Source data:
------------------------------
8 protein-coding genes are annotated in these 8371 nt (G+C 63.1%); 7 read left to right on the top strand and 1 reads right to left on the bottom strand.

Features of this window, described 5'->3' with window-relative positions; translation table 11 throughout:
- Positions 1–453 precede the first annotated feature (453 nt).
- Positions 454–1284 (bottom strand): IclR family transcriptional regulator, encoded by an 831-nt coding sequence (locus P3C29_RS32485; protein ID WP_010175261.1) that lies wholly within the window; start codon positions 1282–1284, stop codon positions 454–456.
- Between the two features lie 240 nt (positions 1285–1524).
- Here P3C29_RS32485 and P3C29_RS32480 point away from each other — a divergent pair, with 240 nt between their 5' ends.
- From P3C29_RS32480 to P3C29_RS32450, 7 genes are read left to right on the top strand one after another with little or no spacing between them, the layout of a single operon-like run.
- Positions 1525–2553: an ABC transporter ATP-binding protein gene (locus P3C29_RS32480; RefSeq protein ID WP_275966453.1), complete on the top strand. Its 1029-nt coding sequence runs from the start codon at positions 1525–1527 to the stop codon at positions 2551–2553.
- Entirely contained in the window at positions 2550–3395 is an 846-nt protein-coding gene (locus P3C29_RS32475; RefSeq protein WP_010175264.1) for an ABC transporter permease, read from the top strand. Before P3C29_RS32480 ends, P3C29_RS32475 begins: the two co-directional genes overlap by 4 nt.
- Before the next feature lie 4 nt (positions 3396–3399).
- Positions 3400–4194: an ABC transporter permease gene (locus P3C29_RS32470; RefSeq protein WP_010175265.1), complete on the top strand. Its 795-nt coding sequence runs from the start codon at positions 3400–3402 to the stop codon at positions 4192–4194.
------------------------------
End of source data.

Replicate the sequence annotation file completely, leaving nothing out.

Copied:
8 protein-coding genes are annotated in these 8371 nt (G+C 63.1%); 7 read left to right on the top strand and 1 reads right to left on the bottom strand.

Features of this window, described 5'->3' with window-relative positions; translation table 11 throughout:
- Positions 1–453 precede the first annotated feature (453 nt).
- Positions 454–1284 (bottom strand): IclR family transcriptional regulator, encoded by an 831-nt coding sequence (locus P3C29_RS32485; protein ID WP_010175261.1) that lies wholly within the window; start codon positions 1282–1284, stop codon positions 454–456.
- Between the two features lie 240 nt (positions 1285–1524).
- Here P3C29_RS32485 and P3C29_RS32480 point away from each other — a divergent pair, with 240 nt between their 5' ends.
- From P3C29_RS32480 to P3C29_RS32450, 7 genes are read left to right on the top strand one after another with little or no spacing between them, the layout of a single operon-like run.
- Positions 1525–2553: an ABC transporter ATP-binding protein gene (locus P3C29_RS32480; RefSeq protein ID WP_275966453.1), complete on the top strand. Its 1029-nt coding sequence runs from the start codon at positions 1525–1527 to the stop codon at positions 2551–2553.
- Entirely contained in the window at positions 2550–3395 is an 846-nt protein-coding gene (locus P3C29_RS32475; RefSeq protein WP_010175264.1) for an ABC transporter permease, read from the top strand. Before P3C29_RS32480 ends, P3C29_RS32475 begins: the two co-directional genes overlap by 4 nt.
- Before the next feature lie 4 nt (positions 3396–3399).
- Positions 3400–4194: an ABC transporter permease gene (locus P3C29_RS32470; RefSeq protein WP_010175265.1), complete on the top strand. Its 795-nt coding sequence runs from the start codon at positions 3400–3402 to the stop codon at positions 4192–4194.